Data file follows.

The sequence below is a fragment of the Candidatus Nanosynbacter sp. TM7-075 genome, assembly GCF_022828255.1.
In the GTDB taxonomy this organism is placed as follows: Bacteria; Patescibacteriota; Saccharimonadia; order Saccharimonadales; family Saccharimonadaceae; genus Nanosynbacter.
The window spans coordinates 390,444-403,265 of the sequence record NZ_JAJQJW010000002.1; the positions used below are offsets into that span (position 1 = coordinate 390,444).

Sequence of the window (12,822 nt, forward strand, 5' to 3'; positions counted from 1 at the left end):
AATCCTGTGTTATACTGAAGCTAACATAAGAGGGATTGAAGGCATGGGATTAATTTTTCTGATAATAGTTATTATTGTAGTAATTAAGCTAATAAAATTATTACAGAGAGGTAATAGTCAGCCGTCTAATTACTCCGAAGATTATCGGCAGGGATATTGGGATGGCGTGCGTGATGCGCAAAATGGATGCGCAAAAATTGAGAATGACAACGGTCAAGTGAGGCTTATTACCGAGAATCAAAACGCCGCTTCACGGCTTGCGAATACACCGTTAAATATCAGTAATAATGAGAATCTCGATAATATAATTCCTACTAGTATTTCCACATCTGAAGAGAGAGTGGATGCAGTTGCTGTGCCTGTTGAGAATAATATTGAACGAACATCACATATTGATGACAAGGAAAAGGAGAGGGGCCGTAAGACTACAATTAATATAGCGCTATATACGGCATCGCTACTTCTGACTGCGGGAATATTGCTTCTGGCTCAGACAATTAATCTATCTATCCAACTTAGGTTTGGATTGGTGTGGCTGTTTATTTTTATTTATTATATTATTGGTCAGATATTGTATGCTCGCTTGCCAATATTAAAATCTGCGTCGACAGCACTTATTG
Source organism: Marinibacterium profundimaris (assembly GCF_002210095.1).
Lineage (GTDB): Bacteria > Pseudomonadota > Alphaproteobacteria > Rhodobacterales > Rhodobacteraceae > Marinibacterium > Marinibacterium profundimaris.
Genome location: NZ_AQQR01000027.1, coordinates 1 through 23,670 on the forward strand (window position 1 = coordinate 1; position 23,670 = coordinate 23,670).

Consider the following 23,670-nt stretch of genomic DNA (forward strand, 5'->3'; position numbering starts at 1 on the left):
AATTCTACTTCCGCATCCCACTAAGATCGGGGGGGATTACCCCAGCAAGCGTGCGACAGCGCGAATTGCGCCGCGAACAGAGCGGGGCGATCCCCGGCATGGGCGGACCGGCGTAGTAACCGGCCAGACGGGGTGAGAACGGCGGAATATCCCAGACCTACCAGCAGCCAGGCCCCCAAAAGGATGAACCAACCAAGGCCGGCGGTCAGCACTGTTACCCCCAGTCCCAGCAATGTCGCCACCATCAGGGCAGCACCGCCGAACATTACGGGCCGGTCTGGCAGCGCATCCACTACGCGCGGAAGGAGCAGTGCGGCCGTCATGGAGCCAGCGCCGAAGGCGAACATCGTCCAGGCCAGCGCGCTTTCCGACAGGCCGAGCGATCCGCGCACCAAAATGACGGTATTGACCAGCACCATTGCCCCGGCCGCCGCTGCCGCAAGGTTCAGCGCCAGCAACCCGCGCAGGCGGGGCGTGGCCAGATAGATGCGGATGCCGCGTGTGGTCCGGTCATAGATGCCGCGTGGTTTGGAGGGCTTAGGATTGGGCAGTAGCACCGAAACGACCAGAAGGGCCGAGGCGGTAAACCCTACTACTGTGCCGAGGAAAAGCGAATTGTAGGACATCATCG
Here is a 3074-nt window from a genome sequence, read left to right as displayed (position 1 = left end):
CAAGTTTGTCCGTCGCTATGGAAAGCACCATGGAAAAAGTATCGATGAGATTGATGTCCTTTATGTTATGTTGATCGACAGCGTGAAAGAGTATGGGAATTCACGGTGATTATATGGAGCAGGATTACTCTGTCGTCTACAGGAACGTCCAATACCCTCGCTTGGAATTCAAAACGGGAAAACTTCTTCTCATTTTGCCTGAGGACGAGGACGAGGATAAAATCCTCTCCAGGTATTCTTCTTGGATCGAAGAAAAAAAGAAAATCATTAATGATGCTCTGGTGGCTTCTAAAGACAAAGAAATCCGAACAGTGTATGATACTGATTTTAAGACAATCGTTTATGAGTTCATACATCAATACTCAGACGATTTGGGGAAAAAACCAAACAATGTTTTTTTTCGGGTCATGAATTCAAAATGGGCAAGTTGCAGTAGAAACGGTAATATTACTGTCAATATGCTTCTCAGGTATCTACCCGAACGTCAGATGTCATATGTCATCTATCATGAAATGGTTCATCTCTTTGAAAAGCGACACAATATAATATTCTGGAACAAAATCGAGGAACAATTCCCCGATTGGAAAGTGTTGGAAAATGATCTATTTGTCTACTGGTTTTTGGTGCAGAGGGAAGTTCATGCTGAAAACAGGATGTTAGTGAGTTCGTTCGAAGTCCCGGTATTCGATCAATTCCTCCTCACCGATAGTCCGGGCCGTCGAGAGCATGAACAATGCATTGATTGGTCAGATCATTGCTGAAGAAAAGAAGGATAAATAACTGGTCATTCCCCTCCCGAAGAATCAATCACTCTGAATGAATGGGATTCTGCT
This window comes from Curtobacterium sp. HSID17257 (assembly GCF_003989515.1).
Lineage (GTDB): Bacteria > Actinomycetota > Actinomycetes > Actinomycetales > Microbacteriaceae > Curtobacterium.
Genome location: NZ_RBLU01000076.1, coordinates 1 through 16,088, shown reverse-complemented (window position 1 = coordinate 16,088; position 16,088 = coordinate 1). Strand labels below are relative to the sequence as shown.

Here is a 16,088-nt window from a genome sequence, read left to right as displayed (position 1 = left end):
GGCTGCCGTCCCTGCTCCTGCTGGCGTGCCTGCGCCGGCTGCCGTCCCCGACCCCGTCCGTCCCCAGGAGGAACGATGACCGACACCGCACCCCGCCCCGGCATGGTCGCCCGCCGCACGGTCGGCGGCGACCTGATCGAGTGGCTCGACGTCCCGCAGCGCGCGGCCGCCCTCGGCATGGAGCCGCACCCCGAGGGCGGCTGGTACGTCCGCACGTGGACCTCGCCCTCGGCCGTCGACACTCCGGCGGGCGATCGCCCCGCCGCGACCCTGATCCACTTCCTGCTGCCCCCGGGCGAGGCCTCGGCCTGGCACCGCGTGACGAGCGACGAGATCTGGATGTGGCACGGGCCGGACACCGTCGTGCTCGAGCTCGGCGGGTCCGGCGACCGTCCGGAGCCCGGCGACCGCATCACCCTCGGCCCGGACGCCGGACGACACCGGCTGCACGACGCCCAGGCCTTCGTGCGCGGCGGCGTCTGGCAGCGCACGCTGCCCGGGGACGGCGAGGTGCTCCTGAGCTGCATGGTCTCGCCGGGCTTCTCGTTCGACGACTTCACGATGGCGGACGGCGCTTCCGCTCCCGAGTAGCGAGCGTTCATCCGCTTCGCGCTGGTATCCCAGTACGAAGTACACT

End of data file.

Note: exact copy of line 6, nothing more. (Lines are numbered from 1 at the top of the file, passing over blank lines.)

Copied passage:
Source organism: Marinibacterium profundimaris (assembly GCF_002210095.1).